Newspaper Page Text
rcdouble our exertions, and firmly resolve
never to cease employing them, until the
Government is purified, aiid once more con
flded to bonest and faitliful hands.
I cannot conclude without a tender of
my cordial thaiiks for the scntimcnts ofat
tachraentand confidence towards me which
you have done mc the honor to convey, and
of assurance of my being
Your grateful friend,
And obedient servant,
From the Albany Weekly Jouraal.
TO THE FRIENDS OF THE
Wo nnncx tho opinions, rerenlly avowed,
of the tvo prominent Oandidates for ihe
Presidency, on the subjecl of ihe Tariff.
We placn them in pamllcl columns the bct
ler to enab:e the rcader to compure tlio two
HeNRY ClAY. MaRTIN VaN BuUEN.
I lliink that what " I have nt no time
ever revenue is ncc or any wtiete paus-
ossary 10 an econo
om'cal nnl honest
ndminislratiun nf the
onl nughl to be der.
ivcd froin dutics im
posed on forcign im.
portt; nnd I belicvo
4hat, in rslaLlishing
n tarifT of tliose du
ties, sucli a discrim
inalion oucht to bc
jiudcas will incidcn
tally nlTord heasoN-
JM3LE I'KOTECTION TO
OUR NAHOMAL IN
TERESTS. I had rcsigncd
my scat in the Sen
ate when ihe act of
ailly tlie dutics which
nl imposed are low--cr
than tliose in the
nct or 1642 ; and
without ininnding to
sprcs3 llieir opin
ion upon evcry ilcm
oflhtsTnriff. I would
sny that I think that
.lAi piovisions in the
taain are Wise and
rsoPER."-- Letter to
editor of La GrangK
13A Sepl. 1843.
ed lo rxpresi MY
PROBATION OFTHE TARIFF
ACT OF LAST
SESSION, as wcll
as in respcct lo the
principle upon which
il is founded. as to
its detail-r'" Letter
to Editor Rich
mond ( Va.) Enquir-
" We hare a hl
ler leore ut, sent lo
us ly a friend and
addressed to him ly
Mr. Vatt Buren.m
ichich Mr. Vj4N-
Enquirer, 17iA Ocl.,
THE EFFECT OF THE TIRIFF.
The Journal of Commorcc in ils nllemp!
in provc that the Tariff operalcd exprrss.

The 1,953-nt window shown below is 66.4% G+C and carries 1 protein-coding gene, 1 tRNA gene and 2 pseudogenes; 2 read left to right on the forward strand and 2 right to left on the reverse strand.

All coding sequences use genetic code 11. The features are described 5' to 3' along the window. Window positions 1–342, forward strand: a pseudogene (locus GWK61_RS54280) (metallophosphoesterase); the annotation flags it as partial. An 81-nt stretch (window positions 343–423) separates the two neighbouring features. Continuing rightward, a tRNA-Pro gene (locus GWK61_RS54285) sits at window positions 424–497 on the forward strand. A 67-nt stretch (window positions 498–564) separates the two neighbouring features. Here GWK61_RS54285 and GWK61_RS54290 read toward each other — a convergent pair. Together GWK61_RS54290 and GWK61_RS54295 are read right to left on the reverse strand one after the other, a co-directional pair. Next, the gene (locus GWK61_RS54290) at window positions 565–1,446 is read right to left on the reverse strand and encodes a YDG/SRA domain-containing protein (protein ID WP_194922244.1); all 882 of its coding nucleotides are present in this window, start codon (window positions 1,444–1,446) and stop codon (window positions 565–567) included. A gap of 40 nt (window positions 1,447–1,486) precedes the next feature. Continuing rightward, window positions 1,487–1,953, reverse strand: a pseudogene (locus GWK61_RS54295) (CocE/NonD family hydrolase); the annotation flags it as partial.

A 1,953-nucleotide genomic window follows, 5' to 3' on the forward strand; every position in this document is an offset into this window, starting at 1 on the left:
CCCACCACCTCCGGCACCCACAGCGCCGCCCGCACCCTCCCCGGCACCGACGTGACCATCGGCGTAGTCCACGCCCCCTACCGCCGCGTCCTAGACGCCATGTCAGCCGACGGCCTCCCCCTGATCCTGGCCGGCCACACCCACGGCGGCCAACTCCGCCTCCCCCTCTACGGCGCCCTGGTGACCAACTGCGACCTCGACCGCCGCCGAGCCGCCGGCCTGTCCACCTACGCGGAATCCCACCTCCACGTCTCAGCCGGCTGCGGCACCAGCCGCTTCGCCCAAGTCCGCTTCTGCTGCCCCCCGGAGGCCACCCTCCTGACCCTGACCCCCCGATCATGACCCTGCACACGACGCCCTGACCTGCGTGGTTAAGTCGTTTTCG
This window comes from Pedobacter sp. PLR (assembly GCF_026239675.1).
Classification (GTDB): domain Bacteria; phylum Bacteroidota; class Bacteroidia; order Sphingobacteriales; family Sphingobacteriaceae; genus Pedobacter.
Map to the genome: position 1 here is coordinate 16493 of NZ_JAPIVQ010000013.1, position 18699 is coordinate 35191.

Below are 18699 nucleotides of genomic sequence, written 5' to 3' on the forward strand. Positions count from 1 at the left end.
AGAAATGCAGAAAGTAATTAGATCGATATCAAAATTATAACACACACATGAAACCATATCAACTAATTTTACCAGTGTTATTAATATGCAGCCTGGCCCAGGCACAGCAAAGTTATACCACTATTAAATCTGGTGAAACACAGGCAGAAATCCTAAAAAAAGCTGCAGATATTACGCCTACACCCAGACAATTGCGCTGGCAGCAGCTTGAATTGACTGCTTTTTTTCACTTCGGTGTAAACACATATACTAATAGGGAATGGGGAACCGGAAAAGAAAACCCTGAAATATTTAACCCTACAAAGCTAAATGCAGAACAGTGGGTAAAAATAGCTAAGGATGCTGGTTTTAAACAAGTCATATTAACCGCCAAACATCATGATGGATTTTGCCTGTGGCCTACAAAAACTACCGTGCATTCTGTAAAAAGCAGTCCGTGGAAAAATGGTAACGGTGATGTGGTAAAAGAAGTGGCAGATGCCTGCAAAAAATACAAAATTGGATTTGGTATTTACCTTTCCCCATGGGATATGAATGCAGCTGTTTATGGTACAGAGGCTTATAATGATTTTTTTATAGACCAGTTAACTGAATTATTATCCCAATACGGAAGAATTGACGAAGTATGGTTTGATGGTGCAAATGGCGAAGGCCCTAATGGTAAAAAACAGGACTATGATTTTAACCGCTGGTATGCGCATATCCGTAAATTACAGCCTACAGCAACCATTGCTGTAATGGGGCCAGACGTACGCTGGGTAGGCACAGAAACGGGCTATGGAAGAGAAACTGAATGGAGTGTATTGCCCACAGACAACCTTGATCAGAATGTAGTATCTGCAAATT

ivcly upon ihe Penple, laid down iho full
owing among ollier ' poslulatcs.
When the duty prevenls an nrticle from
bcing imporlcd, which but for the duty
nvould bc imporlcd, thcn ihe duty cnhanccs
In roply lo this we instanccd the nrticle
of"naila", on which tho duty is neaily or
rfniilo prohibilory. and yct the prico ofthe
cirticle inslcad of being " enhanccd," has
aiclually fillcn since the TarilT wenl into
Mjpcralion. Wo mighl cito loo, (he arti
co of "pins" on which r. duty it enti rcly
,prohibitory. .tnd j-rt tl.e price of pins, io
ilead of being enhanccd by tho duty, is le?s
mow llmn it wat beforc the TnrifTbecame a
d-iw. Indeed thcaduption of tho Tarfl was
nlie signal for niany of iho Amcrican Man
nifucturers lo lotcertheir prices. Tlie rcas
on is obvioin. Undrr tlie prolcctive infiu
nco of the tariff tliesc Manufacturcs havo
Hiolhing o fear from forcign compclilion,
tbut, can depend upon a stcady and rapidly
lincrcasing liornc markct. So far then ns
shcso wnrs wcre cor.cerned, tho effcct of
Who Tdriuas not to cnhance tho price as
rhc Journal ofComnierco coulcnds, but to
tranferthe manuficlurn nf iho nrticle from
3Europe to our own country. The come- i
eucnce is ihal a much bctlcr nrticle of Amor
ncan manufaclure is furnishcd to the cinsu
imer at a U-ss prico than tlie inferior foruign
Jirticlc ct bcfors the Tariff wns udoptcd !
Could tlicrc bc a more signal illustration of
iho benrficial workinfj of tlie Wiug TuriffJ
And yct Marlin Van Burcn, in liis coger dc
sirc to conciliatc Southcrn favor, dcnounc
rs and disclaims this crowning measuro of
Wliij poliry ! Ifill tlie friends of ylmori
can Lnbcr nnd Amcrican Etitcrprisc cou.
sent to s.ii-rifici! thcsc gri'at inicrels to the
pali'ical iH'Cosiitic of Nortlwrn man willi
Southcrn principl isl" Albany IVeeliy
Ths tiuitii at L,ast! The rcus na3!
diually concluded lotcll its rcadcrt tlia rrui . happy, if hcyct rcstcd undcr tho idca ihat
about tha rcsull ofthe Ohio election. Thel,is happincss could bo inllucnccd by her.
Stale P.-inter does nnt pciform liis dutyillere was "ago" indicd, and one well
quito as gracrfully ns uunl. l.ut t.aving got i ralcul.ftcd to puzzle idmost nny man. IIow
tho subManci-wo nre nnt di-jpoed to cavil Mr. Batchclder got out ofhis dilemma is in
nbout ihc shadon-. Ilcreis ihe -drcus's cor-. nart lo!d bv tho annnnrrnmni i,;m. h..
Tlio vexrd question is nt Imt riilcd.
Such as liavo bt-e:i h'jlding brpalh to hcar
iho res'ilt will now brpallm fn o ngain. Tno
whigs have aclually a m.-ijority nf tix in Ihe
houte ofassetnbly, inslcad of four aud a
mnjonty of ttco on loint ballot !
Now that this Ohio busiuess is disposcd
ol, we lake leave lo rcmind our neighbor
that lns fennsylvanta rcturns ueed a slight
correction. Dr. Ncs, tho membp.r elect
from lh York Districi, wliom tho Argus
classcd and countcd as a Loco Foco, cocs
for the Tariff, Distribution and Hanty Clay.
This makes the delegation stand 13 Whifs
lo 11 Locos. The A rgus ha s nntyctndvis
ed in rcaders of tbis fact. Albany Wetkly
JUR. VAN BUREN ON THE
Sm Jonaii BARKirtCTos. in his amusing
nnin-biofjraphical sketches, tclls of n couple
of Irishrncn. who jxoing lo the mendow one
hridht inornins, wilh their sythes carlessly
hniiingontheir shoulders, spied n fine sal
mnn lurking under Iho bank of a small
stream in their vay. Tlio prize was too